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Photos: Robots learn how to get friendly with humans

Are we human or are we robot?
By Tim Ferguson, Contributor on
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Are we human or are we robot?

Berti - which stands for Bristol Elumotion Robotic Torso 1 - can produce numerous human-like gestures as it speaks to create the impression of a conversation.

The robot has been jointly developed by Bristol Robotics Lab and robotic hardware developer Elumotion, after the former decided it wanted to get more involved with humanoid robotics.

Berti has been on display at London's Science Museum this week and silicon.com went along to meet him.

Photo credit: Tim Ferguson/silicon.com

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The Elumotion team designed and built the hands, limbs and body of Berti to mirror nature. Elumotion co-founder, Craig Fletcher, told silicon.com it's the most complex control system the company has developed.

The specially designed hands (above) can move in several different ways - its thumb can move separately from the fingers, for example - which together with the arm can accurately portray the movements of a human being.

Photo credit: Tim Ferguson/silicon.com

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When a user puts on a data glove, left, the sensor in the centre transmits their hand movements to Berti - allowing the robot to mimic them as they happen.

Photo credit: Tim Ferguson/silicon.com

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Berti can also be set up to play the game paper, scissors, stone with a human. It randomly generates the three hand shapes for the game and by using a range of sensors is able to tell whether it's won, lost or drawn the contest. In this case, Berti won.

Photo credit: Tim Ferguson/silicon.com

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Here you can see Berti making a presentation. Using a pre-programmed computer voice, the robot is able to relate its hand and arm gestures to the words it's saying.

Photo credit: Tim Ferguson/silicon.com

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Also on show at the Science Museum was Erwin (emotional robot with intelligent networks), a robot aimed at putting a face to robotics.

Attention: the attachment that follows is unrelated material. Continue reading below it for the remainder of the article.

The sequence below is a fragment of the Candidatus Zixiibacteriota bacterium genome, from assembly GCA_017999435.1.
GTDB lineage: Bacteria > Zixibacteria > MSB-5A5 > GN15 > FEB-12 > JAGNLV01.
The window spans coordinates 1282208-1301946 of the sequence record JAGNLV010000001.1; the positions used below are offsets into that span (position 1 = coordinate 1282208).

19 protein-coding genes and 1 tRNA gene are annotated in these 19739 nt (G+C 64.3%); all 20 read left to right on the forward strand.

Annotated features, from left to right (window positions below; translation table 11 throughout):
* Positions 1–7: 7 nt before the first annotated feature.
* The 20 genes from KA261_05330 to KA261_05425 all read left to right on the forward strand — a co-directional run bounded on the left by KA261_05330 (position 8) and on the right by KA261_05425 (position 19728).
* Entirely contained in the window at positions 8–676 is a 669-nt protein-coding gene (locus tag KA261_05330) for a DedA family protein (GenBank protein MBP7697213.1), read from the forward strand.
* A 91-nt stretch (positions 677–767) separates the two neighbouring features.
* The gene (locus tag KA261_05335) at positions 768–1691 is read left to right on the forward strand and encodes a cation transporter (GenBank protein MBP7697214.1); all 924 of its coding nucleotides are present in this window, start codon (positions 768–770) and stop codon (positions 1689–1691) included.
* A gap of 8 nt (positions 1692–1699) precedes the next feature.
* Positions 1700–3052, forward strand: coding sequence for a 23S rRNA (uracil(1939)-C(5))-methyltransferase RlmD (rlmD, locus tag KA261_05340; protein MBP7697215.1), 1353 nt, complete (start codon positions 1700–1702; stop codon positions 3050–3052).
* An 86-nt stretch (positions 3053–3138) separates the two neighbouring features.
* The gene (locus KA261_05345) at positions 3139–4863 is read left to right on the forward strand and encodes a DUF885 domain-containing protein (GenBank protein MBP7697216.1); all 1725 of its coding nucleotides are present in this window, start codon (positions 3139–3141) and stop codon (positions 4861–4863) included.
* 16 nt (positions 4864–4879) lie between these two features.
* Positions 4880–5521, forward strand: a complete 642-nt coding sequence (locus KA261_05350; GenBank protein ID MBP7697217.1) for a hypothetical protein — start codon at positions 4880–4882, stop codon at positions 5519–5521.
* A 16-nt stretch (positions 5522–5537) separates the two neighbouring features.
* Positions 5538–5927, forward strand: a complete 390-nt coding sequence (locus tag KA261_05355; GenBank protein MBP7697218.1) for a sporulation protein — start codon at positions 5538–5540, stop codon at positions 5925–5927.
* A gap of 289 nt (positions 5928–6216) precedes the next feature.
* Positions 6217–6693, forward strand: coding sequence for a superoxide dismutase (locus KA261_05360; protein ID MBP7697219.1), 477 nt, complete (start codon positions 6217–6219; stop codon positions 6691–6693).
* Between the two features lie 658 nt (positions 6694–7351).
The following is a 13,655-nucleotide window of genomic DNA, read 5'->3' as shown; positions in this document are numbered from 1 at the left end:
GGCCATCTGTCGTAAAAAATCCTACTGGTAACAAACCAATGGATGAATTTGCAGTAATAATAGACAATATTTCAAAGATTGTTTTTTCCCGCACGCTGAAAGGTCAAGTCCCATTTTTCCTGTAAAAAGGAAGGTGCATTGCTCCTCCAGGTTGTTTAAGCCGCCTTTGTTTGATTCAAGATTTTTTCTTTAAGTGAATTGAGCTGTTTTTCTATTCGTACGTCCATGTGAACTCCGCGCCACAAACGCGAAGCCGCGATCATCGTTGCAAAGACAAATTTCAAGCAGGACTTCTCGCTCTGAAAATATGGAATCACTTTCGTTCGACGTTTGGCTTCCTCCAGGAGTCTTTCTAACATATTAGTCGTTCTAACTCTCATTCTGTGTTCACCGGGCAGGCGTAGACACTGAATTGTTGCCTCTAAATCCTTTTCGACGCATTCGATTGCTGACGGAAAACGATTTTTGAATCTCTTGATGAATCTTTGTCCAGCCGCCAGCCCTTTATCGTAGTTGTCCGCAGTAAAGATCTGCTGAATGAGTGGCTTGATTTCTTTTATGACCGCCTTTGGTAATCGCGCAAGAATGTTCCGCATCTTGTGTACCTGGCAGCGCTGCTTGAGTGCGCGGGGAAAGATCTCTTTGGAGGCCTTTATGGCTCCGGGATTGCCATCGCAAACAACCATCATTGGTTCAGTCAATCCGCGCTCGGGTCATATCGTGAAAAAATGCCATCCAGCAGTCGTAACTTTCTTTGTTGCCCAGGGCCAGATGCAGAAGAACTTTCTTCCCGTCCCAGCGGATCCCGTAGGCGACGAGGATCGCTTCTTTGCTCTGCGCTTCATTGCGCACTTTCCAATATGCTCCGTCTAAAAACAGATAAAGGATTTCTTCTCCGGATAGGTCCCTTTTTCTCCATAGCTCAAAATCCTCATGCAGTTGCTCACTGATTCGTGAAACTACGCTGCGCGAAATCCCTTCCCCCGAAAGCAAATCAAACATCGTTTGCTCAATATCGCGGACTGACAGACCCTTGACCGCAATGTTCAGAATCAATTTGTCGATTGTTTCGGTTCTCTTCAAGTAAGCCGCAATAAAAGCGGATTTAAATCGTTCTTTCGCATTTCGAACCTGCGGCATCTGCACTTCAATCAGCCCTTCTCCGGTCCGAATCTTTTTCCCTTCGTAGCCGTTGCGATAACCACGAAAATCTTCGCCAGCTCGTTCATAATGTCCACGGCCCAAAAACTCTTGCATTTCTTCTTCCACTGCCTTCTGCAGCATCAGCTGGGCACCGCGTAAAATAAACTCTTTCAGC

Developed by the computer science department at the University of Hertfordshire, Erwin is able to play a version of peek-a-boo. Here it's the brown tubes that form a frown as the robot's camera can't detect a human face.

Photo credit: Tim Ferguson/silicon.com

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But when the robot can see a human face it smiles, as it's doing here.

Erwin is part of the Felix Growing project, which is aimed at making robots appear more human so they can be successfully integrated into homes and businesses in the future.

Dr John Murray from the University of Hertfordshire told silicon.com the technology could also be used to help autistic children develop their ability to relate to the others more effectively.

The robot also has microphones which can react to a human voice and can even distinguish between different speakers.

Photo credit: Tim Ferguson/silicon.com

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This robot nursery is also a University of Hertfordshire project. The idea is for a robot - in this case a dog - to explore its surroundings and react to what it discovers.

The robot can make out certain objects by comparing them to images stored on it. When it fails to discern something, it becomes 'distressed', indicated by a red light appearing on its head.

It can then be reassured by someone stroking it - or swiping a sensor on its back.

The robot is also able to recognise human faces and will react by wagging its tail and ears if it sees someone.

Photo credit: Tim Ferguson/silicon.com

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